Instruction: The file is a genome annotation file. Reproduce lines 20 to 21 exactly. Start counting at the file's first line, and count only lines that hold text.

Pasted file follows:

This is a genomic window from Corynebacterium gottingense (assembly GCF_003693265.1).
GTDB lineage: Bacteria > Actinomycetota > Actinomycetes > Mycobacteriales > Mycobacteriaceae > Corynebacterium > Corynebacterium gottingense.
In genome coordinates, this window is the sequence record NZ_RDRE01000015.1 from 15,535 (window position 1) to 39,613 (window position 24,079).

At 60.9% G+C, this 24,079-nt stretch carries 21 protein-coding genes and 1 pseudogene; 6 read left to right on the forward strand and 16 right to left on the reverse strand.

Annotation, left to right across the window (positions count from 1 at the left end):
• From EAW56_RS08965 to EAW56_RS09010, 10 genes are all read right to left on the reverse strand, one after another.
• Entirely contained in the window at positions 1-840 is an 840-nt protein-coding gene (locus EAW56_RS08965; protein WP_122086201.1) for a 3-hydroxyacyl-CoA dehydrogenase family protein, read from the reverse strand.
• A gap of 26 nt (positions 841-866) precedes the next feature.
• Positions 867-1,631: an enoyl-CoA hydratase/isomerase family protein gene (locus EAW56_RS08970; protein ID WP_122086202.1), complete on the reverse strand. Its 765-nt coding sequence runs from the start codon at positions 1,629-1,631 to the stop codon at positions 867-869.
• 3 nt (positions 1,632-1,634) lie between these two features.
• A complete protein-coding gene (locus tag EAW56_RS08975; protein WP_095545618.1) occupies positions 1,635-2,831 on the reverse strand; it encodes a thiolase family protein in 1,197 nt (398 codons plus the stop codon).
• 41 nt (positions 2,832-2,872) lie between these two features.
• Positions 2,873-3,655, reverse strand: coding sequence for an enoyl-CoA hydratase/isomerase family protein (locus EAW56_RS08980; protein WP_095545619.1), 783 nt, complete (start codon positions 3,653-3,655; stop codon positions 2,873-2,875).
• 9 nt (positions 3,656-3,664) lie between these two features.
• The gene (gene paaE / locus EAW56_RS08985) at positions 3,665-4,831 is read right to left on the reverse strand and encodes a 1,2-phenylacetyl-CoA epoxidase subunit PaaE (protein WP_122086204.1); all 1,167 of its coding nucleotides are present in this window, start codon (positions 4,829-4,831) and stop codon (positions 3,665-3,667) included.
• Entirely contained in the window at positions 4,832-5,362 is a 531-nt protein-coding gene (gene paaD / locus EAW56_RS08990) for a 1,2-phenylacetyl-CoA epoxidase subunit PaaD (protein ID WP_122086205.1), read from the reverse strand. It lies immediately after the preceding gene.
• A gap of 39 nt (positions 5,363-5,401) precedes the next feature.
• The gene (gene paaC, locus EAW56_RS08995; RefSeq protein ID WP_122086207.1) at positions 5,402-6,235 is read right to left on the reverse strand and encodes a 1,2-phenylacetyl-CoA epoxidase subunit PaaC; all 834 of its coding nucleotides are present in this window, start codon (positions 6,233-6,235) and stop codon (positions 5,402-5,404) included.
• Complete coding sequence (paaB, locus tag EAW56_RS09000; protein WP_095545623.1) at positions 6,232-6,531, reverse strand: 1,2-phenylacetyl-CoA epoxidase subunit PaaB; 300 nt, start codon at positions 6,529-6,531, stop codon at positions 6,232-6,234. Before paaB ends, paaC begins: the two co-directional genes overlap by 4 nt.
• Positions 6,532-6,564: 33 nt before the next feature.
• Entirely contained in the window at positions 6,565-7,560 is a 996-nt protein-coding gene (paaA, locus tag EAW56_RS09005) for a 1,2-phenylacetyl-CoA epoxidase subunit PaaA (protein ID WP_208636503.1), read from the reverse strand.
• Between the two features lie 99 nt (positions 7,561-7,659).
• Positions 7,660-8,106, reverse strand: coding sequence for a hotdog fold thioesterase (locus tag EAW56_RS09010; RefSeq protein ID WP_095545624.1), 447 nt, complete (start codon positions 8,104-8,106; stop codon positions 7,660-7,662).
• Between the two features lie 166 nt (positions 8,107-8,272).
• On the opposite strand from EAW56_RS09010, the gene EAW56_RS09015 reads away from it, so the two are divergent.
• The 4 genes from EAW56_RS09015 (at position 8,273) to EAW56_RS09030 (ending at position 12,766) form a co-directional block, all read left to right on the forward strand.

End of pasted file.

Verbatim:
• Positions 6,532-6,564: 33 nt before the next feature.
• Entirely contained in the window at positions 6,565-7,560 is a 996-nt protein-coding gene (paaA, locus tag EAW56_RS09005) for a 1,2-phenylacetyl-CoA epoxidase subunit PaaA (protein ID WP_208636503.1), read from the reverse strand.